Single and cancer: how do you deal with cancer as a single

Getting cancer is bad enough. If you also have to do it without a partner, it is extra difficult. However, without help you will not be able to fight the disease if you have to go through chemotherapy, operations and/or radiation. Tips for getting through cancer when you’re single.

Make sure there are people to assist you

When I was told that I had breast cancer, I no longer knew where to look. That will happen to everyone. Cancer means you don’t know if you will get better again. And that you don’t know what your future looks like. But in most cases it also means that you have to undergo heavy treatments that are quite damaging. Having to do that alone is actually an impossible task. Therefore, when you are alone, try to mobilize as many people in your area as possible. I only did that when I really saw no point in it anymore, but do that from the moment you know you are ill.

Don’t just go to research

Investigations are not only difficult, they often also mean that you hear things that you need to sort out carefully. So do not just go to an examination, but also do not go to doctors. Have someone come with you who you trust and who you know will ask the right questions for you if you are at a loss. Moreover, it is nice to talk things through if someone has been with you, so that you can also talk things over.

The treatments: it’s nice when someone is there

I found the chemotherapy horrible. Because I knew how I was going to feel afterwards, but also because it is simply not comfortable to be on an IV for hours and sometimes to be completely punctured. Some people go to their chemo treatments alone, but I couldn’t. I needed someone to talk to me, to distract me when I was at a loss and to let me be who I was. When I had to have surgery, my brother stayed with me until I was wheeled into the operating room and was there again when I woke up. That gives you the feeling that you are cared about and it also gives you some support in an already somewhat difficult world. I personally didn’t mind the radiation treatments so I endured them alone. By the way, it depends on the radiation treatment and what type of cancer you have whether you can go alone or not. Some people need to be transported by ambulance and often like to have someone with them. That is very personal. Follow your heart and see if there is someone who can join you.

Eating and shopping when you have cancer and you are alone

At one point I was so weakened by the chemo that I could no longer cope, practically speaking. I could no longer go to the store for food and if I had just made it, I would have had no energy at all to cook. The result was that I became increasingly weak and thinner. Try to avoid that. Ask if other people can cook an extra meal for you. Or if you have really good friends, ask if you can stay with them for a few days after chemo and they can take care of you. Another alternative is to provide a table cover. Then you are guaranteed to get food every day. I personally didn’t like it very much (also because the chemo affects your taste and smell) but you do get some good stuff. There are also ready-made meals from Appetito and related organizations. Sometimes there are also people in the area who cook for others for a fee. If you think that is a good plan, ask them if they would like to cook for you. Eating well is a must in a time of heavy treatments.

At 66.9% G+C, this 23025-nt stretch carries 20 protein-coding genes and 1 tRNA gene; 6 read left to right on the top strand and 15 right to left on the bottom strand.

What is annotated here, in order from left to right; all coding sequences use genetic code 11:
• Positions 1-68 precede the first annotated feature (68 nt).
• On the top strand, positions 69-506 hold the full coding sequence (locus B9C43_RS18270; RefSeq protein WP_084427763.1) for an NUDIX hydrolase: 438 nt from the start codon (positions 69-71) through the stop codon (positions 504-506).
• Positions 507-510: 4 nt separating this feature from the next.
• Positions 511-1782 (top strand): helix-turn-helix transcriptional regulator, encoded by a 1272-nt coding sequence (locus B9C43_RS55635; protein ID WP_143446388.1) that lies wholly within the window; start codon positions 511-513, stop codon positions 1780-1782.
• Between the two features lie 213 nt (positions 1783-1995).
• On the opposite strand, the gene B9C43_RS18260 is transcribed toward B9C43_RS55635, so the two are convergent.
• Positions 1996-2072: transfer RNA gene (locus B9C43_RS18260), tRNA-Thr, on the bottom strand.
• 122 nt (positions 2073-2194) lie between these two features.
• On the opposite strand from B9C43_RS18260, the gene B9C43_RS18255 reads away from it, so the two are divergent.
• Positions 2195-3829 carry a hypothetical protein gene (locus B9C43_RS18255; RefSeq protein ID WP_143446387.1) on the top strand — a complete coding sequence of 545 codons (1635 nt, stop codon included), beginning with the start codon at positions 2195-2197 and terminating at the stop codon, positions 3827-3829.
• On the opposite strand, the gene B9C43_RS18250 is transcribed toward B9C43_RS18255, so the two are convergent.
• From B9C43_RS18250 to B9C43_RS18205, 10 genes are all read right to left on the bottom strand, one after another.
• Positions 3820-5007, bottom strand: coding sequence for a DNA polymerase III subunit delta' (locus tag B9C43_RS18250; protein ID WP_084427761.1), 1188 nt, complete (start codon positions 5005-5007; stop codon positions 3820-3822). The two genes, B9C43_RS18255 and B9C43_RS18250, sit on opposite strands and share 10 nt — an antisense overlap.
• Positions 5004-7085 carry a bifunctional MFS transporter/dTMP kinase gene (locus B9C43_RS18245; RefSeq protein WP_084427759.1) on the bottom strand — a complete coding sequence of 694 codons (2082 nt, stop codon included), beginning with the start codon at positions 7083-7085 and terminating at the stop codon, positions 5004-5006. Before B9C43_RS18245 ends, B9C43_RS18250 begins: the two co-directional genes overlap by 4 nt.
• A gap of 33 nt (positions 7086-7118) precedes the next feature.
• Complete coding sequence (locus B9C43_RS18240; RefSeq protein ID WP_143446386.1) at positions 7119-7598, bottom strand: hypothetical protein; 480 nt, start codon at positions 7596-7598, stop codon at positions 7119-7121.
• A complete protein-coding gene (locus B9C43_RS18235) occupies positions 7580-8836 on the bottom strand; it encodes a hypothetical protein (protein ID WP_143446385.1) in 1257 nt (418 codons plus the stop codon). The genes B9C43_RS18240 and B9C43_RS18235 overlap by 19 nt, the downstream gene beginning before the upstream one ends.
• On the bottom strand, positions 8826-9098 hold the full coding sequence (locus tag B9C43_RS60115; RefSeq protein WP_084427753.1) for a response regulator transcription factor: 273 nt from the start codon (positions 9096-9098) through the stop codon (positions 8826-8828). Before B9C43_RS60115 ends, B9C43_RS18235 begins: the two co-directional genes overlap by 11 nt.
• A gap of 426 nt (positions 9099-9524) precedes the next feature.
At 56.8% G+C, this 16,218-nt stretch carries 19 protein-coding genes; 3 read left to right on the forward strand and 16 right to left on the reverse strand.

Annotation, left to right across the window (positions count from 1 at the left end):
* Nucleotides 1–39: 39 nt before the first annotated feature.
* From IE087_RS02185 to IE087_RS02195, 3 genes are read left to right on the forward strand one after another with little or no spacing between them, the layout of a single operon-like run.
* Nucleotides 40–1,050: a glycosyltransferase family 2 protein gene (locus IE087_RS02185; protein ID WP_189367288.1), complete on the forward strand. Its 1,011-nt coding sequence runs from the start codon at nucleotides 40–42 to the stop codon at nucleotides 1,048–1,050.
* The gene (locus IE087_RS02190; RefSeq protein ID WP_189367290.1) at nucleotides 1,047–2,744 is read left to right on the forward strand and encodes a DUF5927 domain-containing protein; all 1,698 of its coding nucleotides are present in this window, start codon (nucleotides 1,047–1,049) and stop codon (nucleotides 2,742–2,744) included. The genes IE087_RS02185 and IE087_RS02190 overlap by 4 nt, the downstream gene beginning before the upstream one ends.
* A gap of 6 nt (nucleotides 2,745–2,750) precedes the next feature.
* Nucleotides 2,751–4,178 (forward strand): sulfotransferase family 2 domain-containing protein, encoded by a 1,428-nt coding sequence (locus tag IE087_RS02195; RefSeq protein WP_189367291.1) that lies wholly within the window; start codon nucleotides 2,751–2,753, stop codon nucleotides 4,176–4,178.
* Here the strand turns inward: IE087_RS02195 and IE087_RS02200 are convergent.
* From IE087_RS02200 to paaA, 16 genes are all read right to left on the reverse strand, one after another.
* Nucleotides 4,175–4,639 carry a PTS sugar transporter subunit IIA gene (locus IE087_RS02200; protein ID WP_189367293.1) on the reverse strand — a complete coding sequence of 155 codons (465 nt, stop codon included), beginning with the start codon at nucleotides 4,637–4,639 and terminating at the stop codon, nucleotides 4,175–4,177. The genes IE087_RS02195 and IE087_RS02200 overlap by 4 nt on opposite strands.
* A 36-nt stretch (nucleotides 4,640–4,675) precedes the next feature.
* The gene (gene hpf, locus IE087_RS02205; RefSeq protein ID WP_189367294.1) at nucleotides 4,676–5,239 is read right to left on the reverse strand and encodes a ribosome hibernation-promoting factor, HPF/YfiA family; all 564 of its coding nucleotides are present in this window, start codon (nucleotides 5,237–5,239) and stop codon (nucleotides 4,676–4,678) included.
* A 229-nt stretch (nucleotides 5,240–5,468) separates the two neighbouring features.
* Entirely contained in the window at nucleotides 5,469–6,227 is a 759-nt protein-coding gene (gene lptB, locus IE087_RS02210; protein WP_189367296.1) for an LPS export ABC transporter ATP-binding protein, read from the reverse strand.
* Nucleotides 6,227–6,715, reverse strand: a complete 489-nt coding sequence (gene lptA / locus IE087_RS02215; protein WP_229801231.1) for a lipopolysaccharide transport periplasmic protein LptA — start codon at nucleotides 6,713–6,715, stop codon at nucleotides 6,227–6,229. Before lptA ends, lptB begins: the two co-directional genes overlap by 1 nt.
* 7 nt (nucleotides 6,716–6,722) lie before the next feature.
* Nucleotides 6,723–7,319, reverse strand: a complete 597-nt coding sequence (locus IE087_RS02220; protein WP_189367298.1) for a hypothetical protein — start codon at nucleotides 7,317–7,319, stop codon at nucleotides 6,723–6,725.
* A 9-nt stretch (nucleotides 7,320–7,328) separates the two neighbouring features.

Keeping your house clean

If you are alone and you also have to keep your home clean while you are undergoing chemotherapy or have just had surgery, that is often not a good combination. Of course, not everyone is equally ill from the treatments, but if you feel like you are losing strength after the first time, request home care. The people from that organization not only ensure that you end up in a clean bed, they also talk to you and can indicate whether or not you are doing well. Use that. If you already had a maid, keep her or, if you can afford it, ask her to come more often.

Psychological support for cancer

In addition to all practical matters, having cancer is also primarily an emotional event. When you are alone it is difficult to share your fears. But it has to be done, because times are hard enough. Ask friends to take turns visiting you. You don’t burden them constantly, but you can tell your story. Sometimes it just gives relief to talk about normal things and not always just about illness and misery.

Request taxi transport

My treatments took place in Amsterdam, while I live in Friesland. Driving there myself was an impossible task for me. Even when I had to start the radiation treatment, I could not drive to Leeuwarden every day. That was too stressful, but my operated chest and arm simply couldn’t handle that yet. Most health insurers reimburse taxi transport in connection with oncological treatments. Look for a company that doesn’t make you wait for hours, because then you won’t be happy about just having chemo. If there is someone in your area who is willing to take you, you can also declare these costs to your health insurer. This sometimes not only compensates for the high costs, but then you can also accommodate the person driving with some pocket money or a gift.

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